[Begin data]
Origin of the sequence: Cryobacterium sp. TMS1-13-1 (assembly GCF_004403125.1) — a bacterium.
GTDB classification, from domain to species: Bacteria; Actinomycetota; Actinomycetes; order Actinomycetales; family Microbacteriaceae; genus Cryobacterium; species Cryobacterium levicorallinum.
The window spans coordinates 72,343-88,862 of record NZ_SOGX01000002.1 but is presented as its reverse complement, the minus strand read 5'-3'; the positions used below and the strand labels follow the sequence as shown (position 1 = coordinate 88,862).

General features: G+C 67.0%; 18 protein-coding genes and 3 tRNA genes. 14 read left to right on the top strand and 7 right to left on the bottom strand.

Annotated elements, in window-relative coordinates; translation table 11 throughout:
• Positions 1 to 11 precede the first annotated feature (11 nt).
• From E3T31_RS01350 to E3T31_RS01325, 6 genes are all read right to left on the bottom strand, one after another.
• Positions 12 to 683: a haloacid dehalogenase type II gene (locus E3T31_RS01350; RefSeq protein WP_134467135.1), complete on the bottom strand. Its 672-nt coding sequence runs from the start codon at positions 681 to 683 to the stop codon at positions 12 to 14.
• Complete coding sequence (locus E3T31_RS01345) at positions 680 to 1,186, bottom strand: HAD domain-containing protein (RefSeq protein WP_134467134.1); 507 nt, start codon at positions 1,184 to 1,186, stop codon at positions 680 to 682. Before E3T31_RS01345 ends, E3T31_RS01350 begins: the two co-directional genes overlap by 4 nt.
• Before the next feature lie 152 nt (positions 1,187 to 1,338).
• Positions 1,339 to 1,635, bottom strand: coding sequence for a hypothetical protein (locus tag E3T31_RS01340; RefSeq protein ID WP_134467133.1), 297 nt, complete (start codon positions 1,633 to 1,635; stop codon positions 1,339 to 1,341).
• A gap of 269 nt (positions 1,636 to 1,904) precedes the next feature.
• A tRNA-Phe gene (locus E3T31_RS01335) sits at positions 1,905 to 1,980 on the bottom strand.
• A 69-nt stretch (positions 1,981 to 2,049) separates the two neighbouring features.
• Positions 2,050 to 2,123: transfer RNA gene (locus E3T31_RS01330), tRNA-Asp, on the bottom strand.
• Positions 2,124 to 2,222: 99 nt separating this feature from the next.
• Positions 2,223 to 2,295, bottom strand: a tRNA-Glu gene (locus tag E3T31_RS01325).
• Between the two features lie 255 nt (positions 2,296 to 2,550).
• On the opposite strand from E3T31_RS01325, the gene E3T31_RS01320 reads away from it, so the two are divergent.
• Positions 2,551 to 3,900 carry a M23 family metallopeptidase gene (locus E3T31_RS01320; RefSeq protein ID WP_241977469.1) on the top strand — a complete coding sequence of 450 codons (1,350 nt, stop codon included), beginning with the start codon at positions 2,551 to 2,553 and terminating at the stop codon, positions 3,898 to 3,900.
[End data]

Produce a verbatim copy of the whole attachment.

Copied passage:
Origin of the sequence: Cryobacterium sp. TMS1-13-1 (assembly GCF_004403125.1) — a bacterium.
GTDB classification, from domain to species: Bacteria; Actinomycetota; Actinomycetes; order Actinomycetales; family Microbacteriaceae; genus Cryobacterium; species Cryobacterium levicorallinum.
The window spans coordinates 72,343-88,862 of record NZ_SOGX01000002.1 but is presented as its reverse complement, the minus strand read 5'-3'; the positions used below and the strand labels follow the sequence as shown (position 1 = coordinate 88,862).

General features: G+C 67.0%; 18 protein-coding genes and 3 tRNA genes. 14 read left to right on the top strand and 7 right to left on the bottom strand.

Annotated elements, in window-relative coordinates; translation table 11 throughout:
• Positions 1 to 11 precede the first annotated feature (11 nt).
• From E3T31_RS01350 to E3T31_RS01325, 6 genes are all read right to left on the bottom strand, one after another.
• Positions 12 to 683: a haloacid dehalogenase type II gene (locus E3T31_RS01350; RefSeq protein WP_134467135.1), complete on the bottom strand. Its 672-nt coding sequence runs from the start codon at positions 681 to 683 to the stop codon at positions 12 to 14.
• Complete coding sequence (locus E3T31_RS01345) at positions 680 to 1,186, bottom strand: HAD domain-containing protein (RefSeq protein WP_134467134.1); 507 nt, start codon at positions 1,184 to 1,186, stop codon at positions 680 to 682. Before E3T31_RS01345 ends, E3T31_RS01350 begins: the two co-directional genes overlap by 4 nt.
• Before the next feature lie 152 nt (positions 1,187 to 1,338).
• Positions 1,339 to 1,635, bottom strand: coding sequence for a hypothetical protein (locus tag E3T31_RS01340; RefSeq protein ID WP_134467133.1), 297 nt, complete (start codon positions 1,633 to 1,635; stop codon positions 1,339 to 1,341).
• A gap of 269 nt (positions 1,636 to 1,904) precedes the next feature.
• A tRNA-Phe gene (locus E3T31_RS01335) sits at positions 1,905 to 1,980 on the bottom strand.
• A 69-nt stretch (positions 1,981 to 2,049) separates the two neighbouring features.
• Positions 2,050 to 2,123: transfer RNA gene (locus E3T31_RS01330), tRNA-Asp, on the bottom strand.
• Positions 2,124 to 2,222: 99 nt separating this feature from the next.
• Positions 2,223 to 2,295, bottom strand: a tRNA-Glu gene (locus tag E3T31_RS01325).
• Between the two features lie 255 nt (positions 2,296 to 2,550).
• On the opposite strand from E3T31_RS01325, the gene E3T31_RS01320 reads away from it, so the two are divergent.
• Positions 2,551 to 3,900 carry a M23 family metallopeptidase gene (locus E3T31_RS01320; RefSeq protein ID WP_241977469.1) on the top strand — a complete coding sequence of 450 codons (1,350 nt, stop codon included), beginning with the start codon at positions 2,551 to 2,553 and terminating at the stop codon, positions 3,898 to 3,900.